Name Amon First

Aristotype

As it is a Printing-Out Paper process, exposure occurs through contact with the negative in a printing frame, producing a print with identical dimensions to the negative. Before washing, the print is fixed and then toned, usually in a gold chloride bath. Self-toning papers were sold later in the market.

Aristotypes offer very good definition as well as warm tones which vary from red to purplish-brown depending on the type of toning and the nature of the binder used in the preparation of the emulsion. Various binders can be used in the production of the emulsion for this process. While it is often possible to identify binders by examining visually the print, in some cases, such as with hybrid processes, the identification of the binder may require further scientific analysis. The two main types of aristotypes take their names from the two most frequently observed binders in collections, namely collodion and gelatin.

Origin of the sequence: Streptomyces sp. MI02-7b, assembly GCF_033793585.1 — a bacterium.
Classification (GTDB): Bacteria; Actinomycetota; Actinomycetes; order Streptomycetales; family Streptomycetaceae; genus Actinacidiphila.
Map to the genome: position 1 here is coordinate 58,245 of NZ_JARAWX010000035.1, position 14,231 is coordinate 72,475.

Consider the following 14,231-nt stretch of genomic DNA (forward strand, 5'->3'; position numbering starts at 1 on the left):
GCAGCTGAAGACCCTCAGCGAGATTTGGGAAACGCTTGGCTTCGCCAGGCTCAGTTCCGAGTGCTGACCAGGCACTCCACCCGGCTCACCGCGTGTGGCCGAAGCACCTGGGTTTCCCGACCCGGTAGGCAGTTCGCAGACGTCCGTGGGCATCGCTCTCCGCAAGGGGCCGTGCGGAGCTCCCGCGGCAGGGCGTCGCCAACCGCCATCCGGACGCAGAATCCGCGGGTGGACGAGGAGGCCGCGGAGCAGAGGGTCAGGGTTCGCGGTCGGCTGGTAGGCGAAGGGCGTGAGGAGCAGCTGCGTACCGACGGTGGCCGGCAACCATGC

The first, the collodion aristotype, was marketed from 1865 as a result of the work of A. Gaudin who developed the first positive colloidal silver emulsion, otherwise known as celloidin paper.

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